I recently read an article in Risk Management Monitor about remarks made by Bruce Carnegie-Brown, Chairman of Lloyd’s, at the recent RIMS ERM Conference in New York City, on the role of risk management in fighting climate change. I almost stopped reading after I saw this quote from Mr. Carnegie-Brown:

 Disruption, poorly managed, could destabilize our economy. Delay could destroy our ecosystem.

Two of the convictions I hold most dearly are these: (1) If someone says or writes disruption, I should be highly skeptical. (2) If someone says or writes ecosystem, I should run like Hell and not stop until I drop from exhaustion. But to be fair to Mr. Carnegie-Brown, I read the entire article, at the conclusion of which I was certain he’d said absolutely nothing meaningful or substantive.

The article did, however, prompt me to wonder about something. But before I get there, a little background: The context in which Mr. Carnegie-Brown made his remarks is that of Great Britain. While Great Britain is no longer a member of the European Union (EU), it’s likely to comply with EU regulations for sustainability (another linguistic indication of trouble brewing) if it wants to continue to do business with entities in the EU. And if you think the United States is on the verge of being regulated and wealth-redistributed into oblivion (it is), check out some of these goodies from the EU:

  • The EU Taxonomy is a classification system that establishes a list of environmentally sustainable economic activities, intended to help the EU scale up sustainable investment and implement the European green deal. It gives companies, investors, and policymakers appropriate definitions for economic activities that can be considered environmentally sustainable. It also creates security for investors, protects private investors from greenwashing, helps companies become more climate-friendly, mitigates market fragmentation, and helps shift investments where they are most needed. It’s intended to meet the EU’s climate and energy targets for 2030.
  • The Non-Financial Reporting Directive (NFRD) is aimed at public-interest entities with more than 500 employees and a total balance sheet of more than 20M EUR or a net turnover of 40M EUR.
  • The Corporate Sustainability Reporting Directive (CSRD) is intended to replace NFRD by the end of 2022. CSRD will extend it to all companies, will introduce more detailed reporting requirements according to EU sustainability reporting standards, and will require the auditing of such reports. EU-taxonomy also will drive additional transparency by requiring asset managers to report the percentage of turnover, CAPEX, and OPEX aligned with EU Taxonomy and to report the percentage of their portfolios aligned with EU-taxonomy by 2024.
  • The Sustainable Finance Disclosure Regulation (SFDR) legislates greater transparency for ramifications for investors on matters of sustainability by determining mandating the disclosure of 50 Principal Adverse Impacts (PAIs), Environmental, Social, and Governance (ESG) KPIs that address the sustainability risk of investments such as GHG (greenhouse gas) emissions, Carbon Footprint, Violations of UN Global compact principles, unadjusted gender pay gaps, and others. SFDR applies to all financial market participants —investment firms, pension funds, asset managers banks, and insurance companies with more than 500 employees. The disclosure applies to sustainability practices at the entity level and financial products on the product level.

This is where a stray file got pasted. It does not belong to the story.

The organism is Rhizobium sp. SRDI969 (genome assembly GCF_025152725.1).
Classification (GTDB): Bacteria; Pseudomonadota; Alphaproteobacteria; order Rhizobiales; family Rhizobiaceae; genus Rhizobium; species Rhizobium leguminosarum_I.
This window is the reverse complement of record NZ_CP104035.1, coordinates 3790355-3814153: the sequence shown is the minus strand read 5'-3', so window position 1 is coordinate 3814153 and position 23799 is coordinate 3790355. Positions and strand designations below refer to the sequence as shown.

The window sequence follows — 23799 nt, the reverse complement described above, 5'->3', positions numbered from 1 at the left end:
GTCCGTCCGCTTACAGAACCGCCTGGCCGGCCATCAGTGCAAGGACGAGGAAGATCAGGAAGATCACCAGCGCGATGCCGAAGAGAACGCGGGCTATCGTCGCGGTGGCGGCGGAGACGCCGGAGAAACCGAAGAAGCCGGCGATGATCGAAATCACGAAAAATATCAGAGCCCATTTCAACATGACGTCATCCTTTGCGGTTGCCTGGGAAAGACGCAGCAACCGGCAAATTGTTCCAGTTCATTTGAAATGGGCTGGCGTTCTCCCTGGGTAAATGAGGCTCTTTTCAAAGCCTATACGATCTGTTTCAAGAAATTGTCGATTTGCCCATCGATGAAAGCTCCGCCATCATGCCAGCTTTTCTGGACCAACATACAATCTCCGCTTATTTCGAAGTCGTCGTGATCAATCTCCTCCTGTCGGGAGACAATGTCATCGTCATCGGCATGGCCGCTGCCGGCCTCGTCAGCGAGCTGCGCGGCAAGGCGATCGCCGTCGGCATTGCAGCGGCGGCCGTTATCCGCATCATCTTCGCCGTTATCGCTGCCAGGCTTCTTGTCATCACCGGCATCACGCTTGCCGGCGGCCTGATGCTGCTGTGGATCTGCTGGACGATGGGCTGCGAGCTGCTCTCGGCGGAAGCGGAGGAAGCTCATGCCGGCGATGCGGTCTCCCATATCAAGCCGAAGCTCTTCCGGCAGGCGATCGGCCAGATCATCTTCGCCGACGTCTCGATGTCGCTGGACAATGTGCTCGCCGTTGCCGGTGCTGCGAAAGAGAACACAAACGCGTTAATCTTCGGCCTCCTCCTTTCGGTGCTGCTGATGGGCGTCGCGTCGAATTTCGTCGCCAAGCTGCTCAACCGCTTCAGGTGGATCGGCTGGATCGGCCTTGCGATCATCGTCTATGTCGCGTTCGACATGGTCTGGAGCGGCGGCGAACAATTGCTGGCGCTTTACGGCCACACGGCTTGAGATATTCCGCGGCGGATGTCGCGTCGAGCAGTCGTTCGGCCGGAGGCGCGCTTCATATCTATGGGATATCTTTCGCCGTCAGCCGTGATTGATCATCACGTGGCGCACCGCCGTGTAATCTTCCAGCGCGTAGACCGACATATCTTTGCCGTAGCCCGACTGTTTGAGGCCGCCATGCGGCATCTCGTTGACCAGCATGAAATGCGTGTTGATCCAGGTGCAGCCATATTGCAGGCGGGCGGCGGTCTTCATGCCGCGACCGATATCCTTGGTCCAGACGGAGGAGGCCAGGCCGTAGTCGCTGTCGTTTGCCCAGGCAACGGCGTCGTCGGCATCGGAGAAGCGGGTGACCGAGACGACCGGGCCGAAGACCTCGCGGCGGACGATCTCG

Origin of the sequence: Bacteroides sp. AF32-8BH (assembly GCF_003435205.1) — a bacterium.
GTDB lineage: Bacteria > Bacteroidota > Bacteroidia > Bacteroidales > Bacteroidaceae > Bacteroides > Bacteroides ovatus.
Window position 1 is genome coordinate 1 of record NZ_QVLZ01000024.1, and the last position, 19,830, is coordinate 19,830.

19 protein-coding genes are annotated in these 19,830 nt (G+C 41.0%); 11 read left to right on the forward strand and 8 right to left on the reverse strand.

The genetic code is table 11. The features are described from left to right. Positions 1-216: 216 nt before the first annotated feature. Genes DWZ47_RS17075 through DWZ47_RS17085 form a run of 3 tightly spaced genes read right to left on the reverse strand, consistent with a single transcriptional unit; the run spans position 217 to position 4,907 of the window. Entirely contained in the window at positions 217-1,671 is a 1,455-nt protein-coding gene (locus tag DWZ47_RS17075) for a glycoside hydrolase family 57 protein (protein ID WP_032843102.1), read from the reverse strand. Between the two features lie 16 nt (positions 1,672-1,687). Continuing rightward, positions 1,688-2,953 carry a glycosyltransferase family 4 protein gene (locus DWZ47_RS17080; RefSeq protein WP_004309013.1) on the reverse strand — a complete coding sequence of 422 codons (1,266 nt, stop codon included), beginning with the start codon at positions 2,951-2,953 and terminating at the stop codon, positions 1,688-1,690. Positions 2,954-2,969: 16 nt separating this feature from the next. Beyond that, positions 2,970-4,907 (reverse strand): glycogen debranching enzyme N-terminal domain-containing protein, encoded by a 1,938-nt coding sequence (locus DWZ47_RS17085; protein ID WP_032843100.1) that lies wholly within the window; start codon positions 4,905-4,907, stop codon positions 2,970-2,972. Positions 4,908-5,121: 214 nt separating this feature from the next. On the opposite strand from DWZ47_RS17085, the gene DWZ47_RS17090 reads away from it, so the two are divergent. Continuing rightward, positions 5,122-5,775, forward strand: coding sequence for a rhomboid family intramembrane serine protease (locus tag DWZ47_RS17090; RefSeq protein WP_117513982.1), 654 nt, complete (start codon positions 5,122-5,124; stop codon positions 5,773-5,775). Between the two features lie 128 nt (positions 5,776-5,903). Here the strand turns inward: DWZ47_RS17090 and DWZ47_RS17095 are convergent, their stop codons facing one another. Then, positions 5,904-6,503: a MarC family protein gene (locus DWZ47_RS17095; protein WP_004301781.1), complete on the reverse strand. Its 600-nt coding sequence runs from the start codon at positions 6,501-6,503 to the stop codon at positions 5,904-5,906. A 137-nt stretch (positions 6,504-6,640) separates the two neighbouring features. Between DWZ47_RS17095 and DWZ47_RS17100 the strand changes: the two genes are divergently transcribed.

All of this suggests that if you go into business for the purpose of complying with sustainability regulations, you’re on the right track. If you go into business for the purposes of satisfying market demand by creating products and services, of creating jobs, or of turning a profit, not so much. But on to my wondering.

About That Science …

What happens if we do all that shit — blame climate change on people, stifle people and businesses with regulatory mandates, hinder their ability to be productive, re-distribute their wealth, et al. — and the climate continues to change anyway? What if it gets worse (in relation to what it was, what we want, or what we expect)? What makes us think it won’t?

In April of 1992, George Carlin said this in New York City:

The planet isn’t going anywhere … we are … We’re going away and we won’t leave much of a trace either, thank God for that … maybe a little styrofoam … The planet will be here, we’ll be long gone … The planet will shake us off like a bad case of fleas, a surface nuisance … The planet will be here for a long, long, LONG time after we’re gone and it will heal itself, it will cleanse itself cause that’s what it does. It’s a self-correcting system. The air and the water will recover, the earth will be renewed.

He was right. If you doubt that, watch the eruption of New Zealand’s White Island Volcano. And if you think that’s manipulated video, search White Island Volcano on YouTube.

There are a number of reasons to do that. Maybe you need a reminder that the Earth remains a dynamic, self-correcting system. Maybe you need a reason to check your planet-meddling arrogance. Maybe you need to question the panic-inducing, control-mongering political rhetoric with which you’re bombarded 24/7. Or maybe you just need to mind your own business, as existentially difficult as that may be.

Whatever the case, keep the climate change. Please.

I’m good.